Aphios (www.aphios.com) is developing a series of biodegradable polymer microspheres (nanospheres) that encapsulate a range of drugs. It has developed a scalable, single process to produce biodegradable polymer nanospheres using fluids without organic solvents—its SuperFluids technology—to encapsulate proteins, says CEO Trevor Castor, Ph.D. Many other types of microspheres are produced in a five-step, costly process using organic solvents that denature proteins. Aphios are monodisperse polymers, and as such, can be used for the controlled release of viral vaccine antigens because they improve the stability of antigens in the body for long periods of time.
Aphios’ portfolio also includes phospholipid nanosomes for increased efficacious delivery and reduction of toxicity of hydrophobic drugs such as camptothecin (Camposomes), paclitaxel (Taxosomes), and bryostatin (Bryosomes).
Hydrophilic compounds, such as recombinant proteins, are encapsulated in the aqueous core, whereas hydrophobic compounds, such as anticancer drugs and water-insoluble drugs, are trapped within lipid bilayers.
Encapsulation masks the water-insoluble nature of drugs. The company’s protein nanoparticles can deliver insulin, proteins, nucleic acids, and a range of enzymes. Its carriers are being used for CNS, oncology, infectious diseases, and nutraceuticals.
Flamel Technologies (www.flamel.com) has two drug-delivery platforms for delivering new and extant drugs: the Medusa and Micropump® technologies. Medusa is a self-assembled poly-amino acid nanoparticle injectable system, which is geared to deliver first- and second-generation long-acting protein drugs. It uses naturally occurring hydrophilic and hydrophobic amino acids to form a stable polymer that forms stable nanoparticles spontaneously in water, not solvent. The amphiphilic character of the polymers drives the self-assembling of the nanoparticles in water.
These nonimmunogenic nanoparticles, which are 20–50 nanometers in diameter, are composed of 95% water and 5% polyamino acid polymer. They are robust over a wide range of pH values and can be stored as stable liquid or stable dry forms. The company says this formulation reduces the intensity of the peak administration, which is the cause of many side effects, and maintains the concentration of protein drugs for at least two weeks or more in dog models, offering a long duration of action with improved efficacy, as well as improving the solubility-viscosity of insoluble protein drugs such as IL-2. They are also inexpensive to produce.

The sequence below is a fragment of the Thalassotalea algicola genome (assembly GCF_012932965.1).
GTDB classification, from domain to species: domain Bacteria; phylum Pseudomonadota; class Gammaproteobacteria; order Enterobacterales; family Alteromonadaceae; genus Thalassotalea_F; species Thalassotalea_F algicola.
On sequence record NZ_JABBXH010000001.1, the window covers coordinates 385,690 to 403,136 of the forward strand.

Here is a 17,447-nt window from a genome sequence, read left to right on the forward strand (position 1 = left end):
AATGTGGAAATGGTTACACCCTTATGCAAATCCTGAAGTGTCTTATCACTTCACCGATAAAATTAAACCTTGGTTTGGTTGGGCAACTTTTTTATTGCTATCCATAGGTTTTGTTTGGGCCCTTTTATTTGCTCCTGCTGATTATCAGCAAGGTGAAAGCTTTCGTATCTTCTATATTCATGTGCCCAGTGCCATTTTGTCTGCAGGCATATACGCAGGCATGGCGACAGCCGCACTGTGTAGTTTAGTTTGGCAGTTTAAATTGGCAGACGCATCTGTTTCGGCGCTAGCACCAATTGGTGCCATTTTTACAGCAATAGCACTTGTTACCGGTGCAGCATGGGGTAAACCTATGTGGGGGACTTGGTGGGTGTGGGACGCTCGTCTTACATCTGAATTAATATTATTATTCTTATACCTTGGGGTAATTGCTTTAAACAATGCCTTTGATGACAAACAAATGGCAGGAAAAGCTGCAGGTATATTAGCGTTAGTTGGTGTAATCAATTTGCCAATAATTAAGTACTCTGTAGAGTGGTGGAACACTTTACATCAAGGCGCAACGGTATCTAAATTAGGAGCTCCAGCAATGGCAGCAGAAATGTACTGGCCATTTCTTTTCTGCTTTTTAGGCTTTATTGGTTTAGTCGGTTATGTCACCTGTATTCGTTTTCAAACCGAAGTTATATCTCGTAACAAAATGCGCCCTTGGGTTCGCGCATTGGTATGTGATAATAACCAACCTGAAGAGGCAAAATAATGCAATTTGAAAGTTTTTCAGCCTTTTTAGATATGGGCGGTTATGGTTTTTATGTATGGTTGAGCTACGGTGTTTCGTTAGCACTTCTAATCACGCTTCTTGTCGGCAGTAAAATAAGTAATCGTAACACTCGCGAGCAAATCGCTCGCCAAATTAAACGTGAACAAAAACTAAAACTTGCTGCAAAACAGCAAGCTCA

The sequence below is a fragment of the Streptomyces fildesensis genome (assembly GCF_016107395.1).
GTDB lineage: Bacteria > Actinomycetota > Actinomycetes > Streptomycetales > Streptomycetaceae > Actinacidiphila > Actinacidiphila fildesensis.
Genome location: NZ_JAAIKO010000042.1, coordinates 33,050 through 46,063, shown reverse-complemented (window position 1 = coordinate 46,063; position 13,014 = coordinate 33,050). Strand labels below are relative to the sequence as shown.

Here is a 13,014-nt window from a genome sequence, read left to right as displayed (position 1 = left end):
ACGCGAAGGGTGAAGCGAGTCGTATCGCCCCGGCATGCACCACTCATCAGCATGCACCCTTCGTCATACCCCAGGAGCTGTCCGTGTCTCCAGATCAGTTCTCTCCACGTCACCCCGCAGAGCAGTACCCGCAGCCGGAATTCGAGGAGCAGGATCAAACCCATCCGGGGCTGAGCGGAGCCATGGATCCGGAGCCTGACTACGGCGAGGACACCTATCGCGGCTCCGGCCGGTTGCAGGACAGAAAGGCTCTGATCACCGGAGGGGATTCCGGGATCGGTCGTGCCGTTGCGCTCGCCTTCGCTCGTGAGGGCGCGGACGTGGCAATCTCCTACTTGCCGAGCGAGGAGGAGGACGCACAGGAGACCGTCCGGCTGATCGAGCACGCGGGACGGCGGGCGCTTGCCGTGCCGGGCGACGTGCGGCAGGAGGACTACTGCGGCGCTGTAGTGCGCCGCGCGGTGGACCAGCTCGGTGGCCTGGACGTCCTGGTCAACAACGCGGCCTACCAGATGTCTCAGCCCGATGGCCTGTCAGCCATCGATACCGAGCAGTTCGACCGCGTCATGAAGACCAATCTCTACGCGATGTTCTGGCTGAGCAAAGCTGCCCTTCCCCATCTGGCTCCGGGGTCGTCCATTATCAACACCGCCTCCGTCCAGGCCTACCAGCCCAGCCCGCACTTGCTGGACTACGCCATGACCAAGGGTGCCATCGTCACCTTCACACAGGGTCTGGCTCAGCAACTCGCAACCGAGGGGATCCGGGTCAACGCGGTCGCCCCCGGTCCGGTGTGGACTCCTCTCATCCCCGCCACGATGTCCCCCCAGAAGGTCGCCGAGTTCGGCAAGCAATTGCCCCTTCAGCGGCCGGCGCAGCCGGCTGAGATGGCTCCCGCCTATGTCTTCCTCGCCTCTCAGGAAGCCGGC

Two second-generation products, Basulin (insulin) and IFN alpha-2b XL, are the most advanced (Phase II and Phase I, respectively), followed by IL-2XL (Phase I). Human growth hormone and IFN beta XL are in animal studies.
Flamel’s Micropump is designed for oral, controlled-release delivery of small molecule drugs, with special utility for pediatric and geriatric patients. Micropump I enables extended-release, and Micropump II enables delayed and extended-release (up to 24 hours) by enabling drugs to remain longer in the small intestine. This multiple-dose system contains 5,000 to 10,000 microparticles per capsule or tablet, which releases 200-500 micron-sized microparticles in the stomach and small intestine, where each microparticle releases the drug by osmotic pressure at an adjustable rate (controlled for Micropump I or delayed for Micropump II) and over an extended period of time.
Flamel has deals for its Micropump technology with GlaxoSmithKline(www.gsk.com) for Coreg-CR, a beta-blocker in Phase IV registration; with Servier(www.servier.com) for an ACE-inhibitor; and with Merck(www.merck.com) for an undisclosed drug. It is also developing Genvir (acyclovir), Metformin XL, and Augmentin SR.